In Barnes people crowd next to each other all the way down the river wall. I am sent videos from Brighton of thousands of people on the beaches. Hampstead Heath is infested with people, young and old, sitting in groups, booze and stories and laughter. “Nature is the only show.” Maybe that’s a good thing? Huge groups of fashionable young people are scattered over the grassy patches on the heath
These kids, when they might have been revising for their exams (or celebrating the end of them.) They’re outside, plugged into what nature they can find, the sun on their skin, the ground beneath their feet, experiencing reality with bugs and flies and plants, rather than a curated sanitised version of reality sold to them by cruel billionaires.
A normal summer would find them all packed into plasticated basements and buildings made up to look the same whether they’re in London or in Lima, buying painburgers, or £7 pints of chemically treated lager, or £12 glasses of headache wine, or munged up chickens that never saw daylight. Now at least they’re under the sun, even if it’s a plastic packet of ground up pig bits they’re faceshoving.
At least the places look different and there aren’t screens constantly bombarding them with information and a sense of relative unimportance. The call to the familiar won’t be so hardwired in them as they grow older, perhaps. Maybe they won’t be so afraid of things that they haven’t experienced already by the time they reach what passes for adulthood. “Shall we go to the park?” might be a suggestion that is met with approval. Maybe they’ll be slightly wider angle than the adults we seem to have at the moment who are looking for a single reason to dismiss each other’s entire argument so they can carry on being self-preserving garbage grinders.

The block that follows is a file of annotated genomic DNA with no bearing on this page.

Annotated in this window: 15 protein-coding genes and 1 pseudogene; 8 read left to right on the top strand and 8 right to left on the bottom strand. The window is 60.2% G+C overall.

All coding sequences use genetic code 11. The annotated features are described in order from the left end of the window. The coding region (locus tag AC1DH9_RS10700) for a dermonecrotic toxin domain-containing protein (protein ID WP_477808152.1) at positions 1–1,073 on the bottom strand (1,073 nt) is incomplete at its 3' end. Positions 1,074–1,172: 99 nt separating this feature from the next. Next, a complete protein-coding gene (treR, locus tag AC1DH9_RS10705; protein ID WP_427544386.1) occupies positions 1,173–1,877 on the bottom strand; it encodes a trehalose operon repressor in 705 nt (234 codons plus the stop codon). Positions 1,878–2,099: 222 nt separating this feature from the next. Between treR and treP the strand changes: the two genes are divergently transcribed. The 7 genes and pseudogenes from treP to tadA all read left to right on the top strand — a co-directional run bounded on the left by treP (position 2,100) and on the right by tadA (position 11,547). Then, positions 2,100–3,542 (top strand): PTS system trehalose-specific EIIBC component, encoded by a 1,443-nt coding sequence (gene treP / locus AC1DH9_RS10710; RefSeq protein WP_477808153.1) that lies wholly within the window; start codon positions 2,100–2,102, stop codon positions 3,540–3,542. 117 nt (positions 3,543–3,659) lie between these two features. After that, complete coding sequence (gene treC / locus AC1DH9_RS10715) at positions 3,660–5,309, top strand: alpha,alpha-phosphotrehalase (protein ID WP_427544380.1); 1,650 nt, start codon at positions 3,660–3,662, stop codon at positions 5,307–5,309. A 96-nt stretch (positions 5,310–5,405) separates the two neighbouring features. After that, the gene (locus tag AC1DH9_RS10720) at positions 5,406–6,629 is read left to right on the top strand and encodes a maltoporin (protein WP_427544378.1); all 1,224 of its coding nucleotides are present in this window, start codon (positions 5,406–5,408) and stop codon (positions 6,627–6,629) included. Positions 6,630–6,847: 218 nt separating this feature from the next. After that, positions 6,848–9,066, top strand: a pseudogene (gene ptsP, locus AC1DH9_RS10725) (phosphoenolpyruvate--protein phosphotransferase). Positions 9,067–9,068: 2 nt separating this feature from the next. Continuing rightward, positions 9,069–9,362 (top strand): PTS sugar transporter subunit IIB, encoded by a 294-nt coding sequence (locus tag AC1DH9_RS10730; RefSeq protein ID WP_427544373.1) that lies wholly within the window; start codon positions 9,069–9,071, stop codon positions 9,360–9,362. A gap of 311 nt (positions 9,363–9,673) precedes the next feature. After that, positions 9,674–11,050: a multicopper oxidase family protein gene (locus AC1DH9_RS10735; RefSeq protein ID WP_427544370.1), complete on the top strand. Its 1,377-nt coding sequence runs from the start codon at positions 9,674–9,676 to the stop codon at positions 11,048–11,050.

The downside to it is, in the pub, in the stadium, the fast food outlet, the cinema – in the usual indoor haunts, there is frequently somebody whose job it is to pick up the crap we drop. Not in the park. Not on the beach.
We are descending on these gorgeous outdoor spaces, enjoying a few hours of connection with them and each other through them, and coating every inch of them with tiny bits of plastic and packets and bags and cans and tissues and bottle caps. It’s worse on the beach where the sea will take them quickly and add to the mess of suffocating plastic that, if nothing else does, will eventually be enough to trigger a proper extinction event. But even on the Heath I tend to come home with a bag full of other people’s crap, (when I can be bothered to and have remembered a bag).
It might only be a few weeks before all the London parks are stinking flyblown dumpgrounds. If we are the custodians of this planet we are doing a spectacularly awful job of it. Pick your own stuff up, and why not take more than just what you made? It’s so beautiful here and this is a glorious summer where many of us can rest for a change. Let’s set some intentions. But let’s do it in a way that isn’t judgemental or passive aggressive. People are looking for any excuse to dismiss things that don’t fit their convenience.
Lazy buggers. But we can only do what we can do. Enjoy the sunshine!